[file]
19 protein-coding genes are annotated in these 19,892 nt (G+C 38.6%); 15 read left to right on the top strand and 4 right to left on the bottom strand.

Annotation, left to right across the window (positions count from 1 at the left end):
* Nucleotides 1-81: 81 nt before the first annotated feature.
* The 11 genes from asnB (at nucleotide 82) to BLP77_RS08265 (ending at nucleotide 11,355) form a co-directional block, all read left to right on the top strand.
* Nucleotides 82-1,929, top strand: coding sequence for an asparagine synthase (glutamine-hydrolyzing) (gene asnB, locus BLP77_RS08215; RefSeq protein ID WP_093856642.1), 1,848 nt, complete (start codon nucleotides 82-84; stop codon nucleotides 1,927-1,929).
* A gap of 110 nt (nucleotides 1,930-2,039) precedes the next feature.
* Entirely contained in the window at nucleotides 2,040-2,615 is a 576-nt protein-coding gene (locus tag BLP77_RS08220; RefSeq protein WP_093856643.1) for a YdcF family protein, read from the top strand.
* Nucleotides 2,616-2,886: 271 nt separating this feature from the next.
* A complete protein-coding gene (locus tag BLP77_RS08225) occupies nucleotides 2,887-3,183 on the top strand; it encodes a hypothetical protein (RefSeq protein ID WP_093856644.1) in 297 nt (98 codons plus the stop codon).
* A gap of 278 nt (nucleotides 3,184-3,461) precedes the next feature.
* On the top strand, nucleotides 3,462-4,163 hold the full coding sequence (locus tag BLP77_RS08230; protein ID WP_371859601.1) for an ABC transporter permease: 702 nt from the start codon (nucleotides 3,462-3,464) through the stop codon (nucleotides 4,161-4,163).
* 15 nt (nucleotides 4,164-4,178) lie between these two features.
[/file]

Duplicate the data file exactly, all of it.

19 protein-coding genes are annotated in these 19,892 nt (G+C 38.6%); 15 read left to right on the top strand and 4 right to left on the bottom strand.

Annotation, left to right across the window (positions count from 1 at the left end):
* Nucleotides 1-81: 81 nt before the first annotated feature.
* The 11 genes from asnB (at nucleotide 82) to BLP77_RS08265 (ending at nucleotide 11,355) form a co-directional block, all read left to right on the top strand.
* Nucleotides 82-1,929, top strand: coding sequence for an asparagine synthase (glutamine-hydrolyzing) (gene asnB, locus BLP77_RS08215; RefSeq protein ID WP_093856642.1), 1,848 nt, complete (start codon nucleotides 82-84; stop codon nucleotides 1,927-1,929).
* A gap of 110 nt (nucleotides 1,930-2,039) precedes the next feature.
* Entirely contained in the window at nucleotides 2,040-2,615 is a 576-nt protein-coding gene (locus tag BLP77_RS08220; RefSeq protein WP_093856643.1) for a YdcF family protein, read from the top strand.
* Nucleotides 2,616-2,886: 271 nt separating this feature from the next.
* A complete protein-coding gene (locus tag BLP77_RS08225) occupies nucleotides 2,887-3,183 on the top strand; it encodes a hypothetical protein (RefSeq protein ID WP_093856644.1) in 297 nt (98 codons plus the stop codon).
* A gap of 278 nt (nucleotides 3,184-3,461) precedes the next feature.
* On the top strand, nucleotides 3,462-4,163 hold the full coding sequence (locus tag BLP77_RS08230; protein ID WP_371859601.1) for an ABC transporter permease: 702 nt from the start codon (nucleotides 3,462-3,464) through the stop codon (nucleotides 4,161-4,163).
* 15 nt (nucleotides 4,164-4,178) lie between these two features.